15 Questions Every Student Should Ask Before Doing PhD

phd questionsResearch is not easy and Research is not for everyone. Likewise PhD is not easy and PhD is not for everyone.

If you haven’t done any research as part of your college or work, then you will find 15 questions in this article. Ask yourself and decide, if you have what it takes to dedicate 5 years of your life for PhD research degree. This is Part 5 of 5 in the PhD Experience.

There is no recipe for good research. Some students expect or hope to be provided with step-by-step instructions or guidelines on how to find or tackle problems. That’s not how it works. Here are a few indications of what is involved.

Learning by thinking

The first rule of research is to think, think and think again. Never hesitate to throw your mind at anything. That should be the first thing you try. Before looking up a book or paper, before asking anyone, think. For example, suppose you are reading a paper and there is a lemma, with the proof referred to another paper.

Should you go get the other paper to look it up? No. First, try to prove the lemma yourself. If you don’t succeed after a reasonable time, go look it up. But if you solve it yourself, you will have understood it better. What you solve by thinking is your baby from then on; what you look up you will forget and have to look up again and again.

Never be lazy about thinking. That’s how you build up understanding and develop a bag of techniques that you can use.

Thinking is fun. If you don’t find it so, it’s an indication you are in the wrong business.

Learning by example

You pick up how research is done by seeing examples and extrapolating.

Papers and discussions with your advisor or peer, are a source of materiel.

You learn how to write a paper by looking at other papers. Make anologies.

When you see a new primitive or problem, ask yourself what kinds of questions were asked about previous ones and use that to ask questions about the new one.

As you go on, you should be able to extrapolate more and more, and farther and farther.

Natural learning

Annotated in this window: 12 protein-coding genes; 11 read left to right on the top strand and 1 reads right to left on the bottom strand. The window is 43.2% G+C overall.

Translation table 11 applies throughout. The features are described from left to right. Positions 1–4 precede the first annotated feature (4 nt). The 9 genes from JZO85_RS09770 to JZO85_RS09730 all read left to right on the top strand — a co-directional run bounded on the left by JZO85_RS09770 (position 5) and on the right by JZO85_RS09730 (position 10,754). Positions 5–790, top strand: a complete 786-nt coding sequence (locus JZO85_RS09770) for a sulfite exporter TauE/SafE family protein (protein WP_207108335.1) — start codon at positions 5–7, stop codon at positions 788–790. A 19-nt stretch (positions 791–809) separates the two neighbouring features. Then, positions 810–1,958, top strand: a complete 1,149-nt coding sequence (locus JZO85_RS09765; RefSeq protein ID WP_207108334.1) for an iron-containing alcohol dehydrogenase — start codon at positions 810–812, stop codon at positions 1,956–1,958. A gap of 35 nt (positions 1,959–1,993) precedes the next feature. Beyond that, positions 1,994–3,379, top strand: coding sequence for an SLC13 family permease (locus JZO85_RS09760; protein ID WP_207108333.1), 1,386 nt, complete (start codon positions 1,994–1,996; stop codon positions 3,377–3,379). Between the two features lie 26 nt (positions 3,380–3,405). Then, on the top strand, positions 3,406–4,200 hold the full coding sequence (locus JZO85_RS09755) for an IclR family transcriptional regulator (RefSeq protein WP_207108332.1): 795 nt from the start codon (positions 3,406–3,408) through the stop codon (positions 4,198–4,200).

Perhaps the best indicator I have seen of a student’s research proclivity is the extent to which they find the “right” things “natural”.

There are some students who, when shown some technical item, react, somehow naturally having good reactions and viewpoints, about the import of the item and what to do next. These are simply people who learn extremely well by example.

Understanding versus knowledge

It is more important to understand well what you know than to know a lot.

Successful research comes from having a good understanding, especially of the basics.

When you read a paper, ask yourself questions.

What if I changed the scheme in the following way: would it be secure or not? How does this compare to the following other scheme? Why is this novel? Can I come up with a different proof?

Understanding means the ability to go beyond the immediate.

It means knowing not just what is the item in question, but how it fits into a larger context, what are its variants, and what happens if you “perturbe” it one way or another.

Questions

When do you think about research problems? (Mark all that apply)

  1. I sometimes think about research problems at odd times, like in the shower or while driving
  2. I think about research problems only when I am at the lab
  3. I think about research problems at home
  4. I think about research problems as little as possible

Questions Before Doing PhD

With regard to how you fit into this research game